• Spotify on the Record: In advance of Ukraine’s independence day on August 24th, the music streaming service Spotify put together a special playlist to honor the country. The playlist is called UNITED24: Music For Ukraine. Music will be included from Ukrainian artists along with musicians who have pledged their support for the country. President Zelenskyy included a message with the playlist expressing his appreciation for the musicians who have supported Ukraine in its war with Russia. 
  • Ukrainian Freedom Orchestra Plays On: On Thursday, members of the Ukrainian Freedom Orchestra played Braham’s Fourth Symphony in New York and a wide variety of other pieces, including the Ukrainian national anthem. The group is composed of both Ukrainians and musicians of other nationalities and is currently on a global 12-city tour. At the end of the concert, Ukraine's ambassador to the U.N. spoke to the crowd declaring “Glory to Ukraine!”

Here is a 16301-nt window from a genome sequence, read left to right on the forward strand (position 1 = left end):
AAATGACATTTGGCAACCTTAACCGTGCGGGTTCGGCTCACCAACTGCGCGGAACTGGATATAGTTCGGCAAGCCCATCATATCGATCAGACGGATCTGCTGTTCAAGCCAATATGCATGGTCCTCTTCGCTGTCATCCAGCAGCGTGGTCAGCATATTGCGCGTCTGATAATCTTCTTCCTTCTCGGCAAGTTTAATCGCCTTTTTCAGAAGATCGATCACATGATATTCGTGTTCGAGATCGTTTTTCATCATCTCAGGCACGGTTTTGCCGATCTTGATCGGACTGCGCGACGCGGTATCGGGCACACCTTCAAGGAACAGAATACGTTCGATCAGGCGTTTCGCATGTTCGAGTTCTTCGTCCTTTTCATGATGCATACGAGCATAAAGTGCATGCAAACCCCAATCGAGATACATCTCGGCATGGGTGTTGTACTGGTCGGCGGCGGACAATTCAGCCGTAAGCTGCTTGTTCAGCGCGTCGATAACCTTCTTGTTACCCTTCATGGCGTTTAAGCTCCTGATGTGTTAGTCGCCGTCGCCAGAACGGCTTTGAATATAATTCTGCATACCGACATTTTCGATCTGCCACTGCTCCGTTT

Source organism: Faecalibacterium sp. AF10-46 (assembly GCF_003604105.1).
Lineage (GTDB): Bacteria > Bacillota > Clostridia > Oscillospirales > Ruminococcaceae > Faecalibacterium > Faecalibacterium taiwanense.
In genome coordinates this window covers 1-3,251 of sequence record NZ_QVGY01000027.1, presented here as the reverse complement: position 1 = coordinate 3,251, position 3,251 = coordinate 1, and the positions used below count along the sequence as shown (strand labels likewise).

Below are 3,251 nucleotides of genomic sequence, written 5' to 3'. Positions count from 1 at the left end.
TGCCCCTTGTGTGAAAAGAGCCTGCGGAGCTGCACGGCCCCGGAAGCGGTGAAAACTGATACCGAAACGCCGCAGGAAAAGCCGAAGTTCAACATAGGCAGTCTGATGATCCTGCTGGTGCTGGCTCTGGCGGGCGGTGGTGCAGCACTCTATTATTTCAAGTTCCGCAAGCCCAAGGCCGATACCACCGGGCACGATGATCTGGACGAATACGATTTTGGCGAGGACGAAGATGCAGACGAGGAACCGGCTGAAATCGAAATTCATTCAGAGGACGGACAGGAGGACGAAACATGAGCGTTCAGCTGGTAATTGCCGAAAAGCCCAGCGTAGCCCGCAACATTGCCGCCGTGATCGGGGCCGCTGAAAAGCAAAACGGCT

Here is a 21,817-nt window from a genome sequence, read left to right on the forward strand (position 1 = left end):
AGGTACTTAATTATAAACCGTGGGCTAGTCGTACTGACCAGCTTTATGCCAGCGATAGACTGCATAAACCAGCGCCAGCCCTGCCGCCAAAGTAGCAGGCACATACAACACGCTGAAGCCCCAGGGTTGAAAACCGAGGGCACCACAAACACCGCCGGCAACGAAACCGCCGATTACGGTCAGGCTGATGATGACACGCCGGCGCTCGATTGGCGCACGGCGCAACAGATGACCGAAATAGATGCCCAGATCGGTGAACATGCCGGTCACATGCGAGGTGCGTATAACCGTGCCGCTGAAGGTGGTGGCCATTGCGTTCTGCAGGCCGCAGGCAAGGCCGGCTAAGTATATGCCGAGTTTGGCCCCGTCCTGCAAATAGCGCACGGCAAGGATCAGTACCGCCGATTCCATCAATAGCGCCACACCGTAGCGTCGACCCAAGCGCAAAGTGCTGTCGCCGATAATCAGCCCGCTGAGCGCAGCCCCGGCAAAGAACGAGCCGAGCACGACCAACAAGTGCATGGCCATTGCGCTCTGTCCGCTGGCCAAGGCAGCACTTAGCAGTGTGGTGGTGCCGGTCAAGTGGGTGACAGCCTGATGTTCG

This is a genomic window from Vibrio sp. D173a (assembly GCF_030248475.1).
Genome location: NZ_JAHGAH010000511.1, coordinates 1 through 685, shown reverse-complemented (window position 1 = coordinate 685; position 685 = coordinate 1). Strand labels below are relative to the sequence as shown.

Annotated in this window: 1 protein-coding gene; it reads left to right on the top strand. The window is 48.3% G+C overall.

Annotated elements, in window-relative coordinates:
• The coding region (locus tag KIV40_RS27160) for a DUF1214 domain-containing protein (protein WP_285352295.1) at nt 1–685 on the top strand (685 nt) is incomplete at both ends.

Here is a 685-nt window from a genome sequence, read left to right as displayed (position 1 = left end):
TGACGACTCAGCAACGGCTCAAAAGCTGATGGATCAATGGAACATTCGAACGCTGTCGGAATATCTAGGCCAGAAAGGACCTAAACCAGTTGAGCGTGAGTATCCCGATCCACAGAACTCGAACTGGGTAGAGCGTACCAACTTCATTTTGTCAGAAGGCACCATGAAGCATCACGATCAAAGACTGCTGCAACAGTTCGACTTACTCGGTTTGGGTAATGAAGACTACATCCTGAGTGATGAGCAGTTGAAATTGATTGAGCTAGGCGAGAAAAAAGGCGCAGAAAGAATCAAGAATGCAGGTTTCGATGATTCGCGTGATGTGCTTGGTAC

• Heritage Roots Run Deep: The Ottawa-based Hnatyshyn Foundation announced it is providing 20 awards, each amounting to C$10,000, for performing arts groups with Ukrainian heritage. Ray Hnatyshyn, who the foundation is named after, served as Governor General of Ottawa in the early 90s. The artists represent different categories of the performing arts, from traditional choral music to contemporary vocalists.
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Turkish-made Bayraktar TB2 drone, which have been an integral part of Ukraine's war effort. Wikimedia Commons
The Changing Tides